In 1968, I hitchhiked with a girl named Kelly from East Lansing to south Lansing. It was winter, it was late, and we didn’t care. We were on a quest for the most exotic food I’d ever tasted. Something she had never tasted. We found it.
It’s unfair to characterize Greater Lansing back then as a culinary wasteland, but it’s fair to say that for years — nay, decades — this town has severely lacked in dining diversity.
When did it change? Someone please tell me. All I know is that the dining landscape has shifted dramatically. I never imagined a restaurant in these parts that serves both Vietnamese dishes and Cajun/Creole fare.
Yet there it is, Nola Bistro, the stylish frontispiece of an otherwise drab strip mall on Lansing’s west side. Add it to the list of new bistros and diners that seem to arise every month or two like volcanic islands from a sea of ordinary cuisine — fresh, determined, different.
“Nola,” of course, is Southern shorthand for New Orleans. At Nola Bistro, the relatively small menu splits almost 50-50 between New Orleans-style cooking and Vietnamese dishes.
I’m a sucker for food inspired by the Big Easy, so I had to try the seafood gumbo. It had the proper dose of filet powder, imparting the trademark smoky-sweet flavor. There was a generous amount of shrimp and chunks of smoked sausage. The most expensive item on the menu ($12.99), the gumbo is worth it — though I was a tad disappointed to not find any okra, usually a staple in gumbo.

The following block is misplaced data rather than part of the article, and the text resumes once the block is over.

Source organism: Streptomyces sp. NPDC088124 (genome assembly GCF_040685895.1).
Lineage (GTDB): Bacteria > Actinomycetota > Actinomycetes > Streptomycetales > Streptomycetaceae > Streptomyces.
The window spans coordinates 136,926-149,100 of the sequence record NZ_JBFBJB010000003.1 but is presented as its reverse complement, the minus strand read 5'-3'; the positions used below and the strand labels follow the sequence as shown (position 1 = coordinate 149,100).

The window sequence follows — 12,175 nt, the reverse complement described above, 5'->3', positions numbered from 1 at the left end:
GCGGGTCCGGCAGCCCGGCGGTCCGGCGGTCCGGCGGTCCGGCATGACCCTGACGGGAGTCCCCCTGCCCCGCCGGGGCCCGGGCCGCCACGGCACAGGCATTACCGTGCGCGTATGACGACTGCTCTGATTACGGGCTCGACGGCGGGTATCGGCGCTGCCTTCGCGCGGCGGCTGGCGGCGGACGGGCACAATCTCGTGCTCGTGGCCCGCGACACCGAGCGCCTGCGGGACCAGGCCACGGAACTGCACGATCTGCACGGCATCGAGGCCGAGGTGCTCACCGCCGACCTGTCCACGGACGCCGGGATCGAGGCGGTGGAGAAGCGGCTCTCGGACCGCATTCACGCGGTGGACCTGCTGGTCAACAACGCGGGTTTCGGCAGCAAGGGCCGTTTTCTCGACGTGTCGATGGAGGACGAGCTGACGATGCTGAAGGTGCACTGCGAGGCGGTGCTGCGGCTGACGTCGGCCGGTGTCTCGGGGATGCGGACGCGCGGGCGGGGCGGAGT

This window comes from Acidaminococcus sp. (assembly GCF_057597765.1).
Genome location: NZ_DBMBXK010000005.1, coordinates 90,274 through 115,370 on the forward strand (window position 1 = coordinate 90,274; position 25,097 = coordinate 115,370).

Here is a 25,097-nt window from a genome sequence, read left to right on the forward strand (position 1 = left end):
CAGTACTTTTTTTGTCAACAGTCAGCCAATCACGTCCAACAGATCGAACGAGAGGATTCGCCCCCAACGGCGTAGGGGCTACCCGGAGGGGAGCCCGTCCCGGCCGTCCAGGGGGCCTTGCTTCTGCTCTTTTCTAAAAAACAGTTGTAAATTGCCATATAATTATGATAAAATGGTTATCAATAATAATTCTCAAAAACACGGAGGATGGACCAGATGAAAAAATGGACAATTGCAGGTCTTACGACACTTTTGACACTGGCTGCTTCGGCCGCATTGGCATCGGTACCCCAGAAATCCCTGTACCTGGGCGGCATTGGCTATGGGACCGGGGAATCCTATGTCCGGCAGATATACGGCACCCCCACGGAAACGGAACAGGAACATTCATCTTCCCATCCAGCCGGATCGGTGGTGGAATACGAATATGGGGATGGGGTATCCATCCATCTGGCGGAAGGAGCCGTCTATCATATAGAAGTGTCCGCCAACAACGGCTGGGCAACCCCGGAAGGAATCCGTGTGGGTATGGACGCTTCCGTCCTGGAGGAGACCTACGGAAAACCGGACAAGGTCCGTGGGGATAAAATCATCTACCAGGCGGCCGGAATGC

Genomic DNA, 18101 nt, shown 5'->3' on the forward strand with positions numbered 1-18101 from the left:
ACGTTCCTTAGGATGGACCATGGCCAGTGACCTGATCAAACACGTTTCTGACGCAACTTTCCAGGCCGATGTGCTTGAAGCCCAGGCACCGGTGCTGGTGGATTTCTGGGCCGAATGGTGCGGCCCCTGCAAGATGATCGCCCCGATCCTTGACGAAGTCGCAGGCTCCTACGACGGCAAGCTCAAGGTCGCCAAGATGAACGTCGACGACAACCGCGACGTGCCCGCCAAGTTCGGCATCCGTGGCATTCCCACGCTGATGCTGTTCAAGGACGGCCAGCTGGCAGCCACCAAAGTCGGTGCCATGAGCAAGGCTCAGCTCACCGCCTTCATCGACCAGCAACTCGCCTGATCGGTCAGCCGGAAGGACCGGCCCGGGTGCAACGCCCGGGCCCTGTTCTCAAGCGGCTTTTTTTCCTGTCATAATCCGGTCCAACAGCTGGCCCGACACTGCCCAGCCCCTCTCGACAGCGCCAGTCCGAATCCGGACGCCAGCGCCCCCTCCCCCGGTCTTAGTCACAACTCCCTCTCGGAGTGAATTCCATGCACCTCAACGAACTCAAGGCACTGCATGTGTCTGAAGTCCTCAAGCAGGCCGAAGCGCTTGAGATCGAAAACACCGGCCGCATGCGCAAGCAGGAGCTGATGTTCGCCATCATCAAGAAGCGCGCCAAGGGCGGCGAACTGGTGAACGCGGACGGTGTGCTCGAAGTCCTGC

Flip to the Vietnamese side of the menu for the best thing at Nola Bistro — the pho. “Phonomenal” read the servers’ t-shirts, and I agree. (I only learned in recent months that it’s pronounced “fuh.” I lead a sheltered life.)
Judy’s meatball pho ($8.50) was very good, a rich, beefy broth that reaches the table a few notches below boiling. Add cool rice noodles, fresh cilantro and bean sprouts, and you have an entire meal. A cultural quibble: This is the second Vietnamese restaurant I’ve visited that describes a pho with “meatballs.” The term “meatball” appears theoretical. These are actually disc-shaped meat slices that, presumably, were once fully formed as a meat ball.
An even a better version is the Rare Steak Pho($8.50). On a second visit, our group ordered takeout. My colleague, Victoria, is wellacquainted with pho.
“When cooked incorrectly pho can be watery and lack flavor,” she said. “But the rare steak pho from Nola Bistro had a dimensional flavor easily comparable to or better than others.”
What sets this pho apart are thin slices of steak that are served, as implied, virtually raw. Plunge them into the broth, and they cook in seconds. Excellent.
On two trips to Nola Bistro, we sampled six dishes, appetizers and sandwiches, and a dessert. In descending order, here’s how I rank some of them:
For dessert, we shared an order of beignets ($5.99), those amazing powdered sugardusted fried pastries immortalized by Caf Du Monde in New Orleans. No one makes these better than Caf Du Monde, but Nola makes a valiant attempt.